Releasing the Snake

Keep the thick glove on when releasing the snake, don’t attempt to touch the snake with your exposed skin. Generally, snakes won’t abide being handled, and they’ll retaliate. Many bacteria and fungi on the snake’s skin can infect you with various diseases.

Deciding on where to release the snake is determined by several factors. Firstly, the location must ensure the increased likelihood of the serpent’s survival. Allowing the serpent an absolute chance of survival upon release is critical. Snakes serve the environment positively, like maintaining balance and pest control.

The area must be free of residents for at least a couple of miles in any direction. The location must have a source of water, shelter, and likelihood of food sources. It’d be better if the area didn’t have the snake’s natural predators. Try a state park.

When releasing the serpent from its trap, allow it to figure its way out, don’t handle it. Allow the snake to acquaint itself with its home. Generally, it’ll happily slither away, and it shouldn’t be dangerous. However, it would be best to stay vigilant if it decides to strike.

Preventing Returning Snakes

Snakes make use of different hiding places like compost heaps, mulch, unkempt shrubbery, dense bushes, and accumulation of backyard debris, plant matter, and woodpiles. Essentially maintain your garden area and the environment around the pond.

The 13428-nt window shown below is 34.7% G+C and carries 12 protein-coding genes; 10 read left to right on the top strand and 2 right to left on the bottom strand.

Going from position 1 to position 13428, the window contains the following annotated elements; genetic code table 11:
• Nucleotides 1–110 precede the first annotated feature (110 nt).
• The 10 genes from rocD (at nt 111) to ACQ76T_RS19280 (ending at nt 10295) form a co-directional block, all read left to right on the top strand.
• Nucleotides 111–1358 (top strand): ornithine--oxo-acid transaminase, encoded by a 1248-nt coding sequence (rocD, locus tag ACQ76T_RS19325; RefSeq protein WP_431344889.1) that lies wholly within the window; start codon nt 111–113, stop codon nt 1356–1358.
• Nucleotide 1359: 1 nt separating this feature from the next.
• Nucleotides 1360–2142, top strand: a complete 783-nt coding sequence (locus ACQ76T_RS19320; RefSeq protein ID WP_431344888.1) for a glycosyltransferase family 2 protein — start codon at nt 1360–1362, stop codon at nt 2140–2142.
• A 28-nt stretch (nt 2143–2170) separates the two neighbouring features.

Snakes are attracted to tall grass to better disguise their presence from prey and guinea fowls and owls. Keep the grass neat and short. Tend to the grass regularly. Fill any holes around the perimeter of the pond. Snakes inhabit holes and treat them as dens.

Often ponds have little rock piles to enhance their natural appearance. Snakes will take shelter, hide and nest in these. Remove this appealing cover enjoyed by snakes. Endeavor to avoid breeding. Treat the pond’s border with vinegar or set up a securely interwoven mesh fence.

Rodents are a natural food source for snakes; therefore, be sure to address any rodent issues. There are various ways to effectively deter rodents from your pond area, including essential oils like peppermint.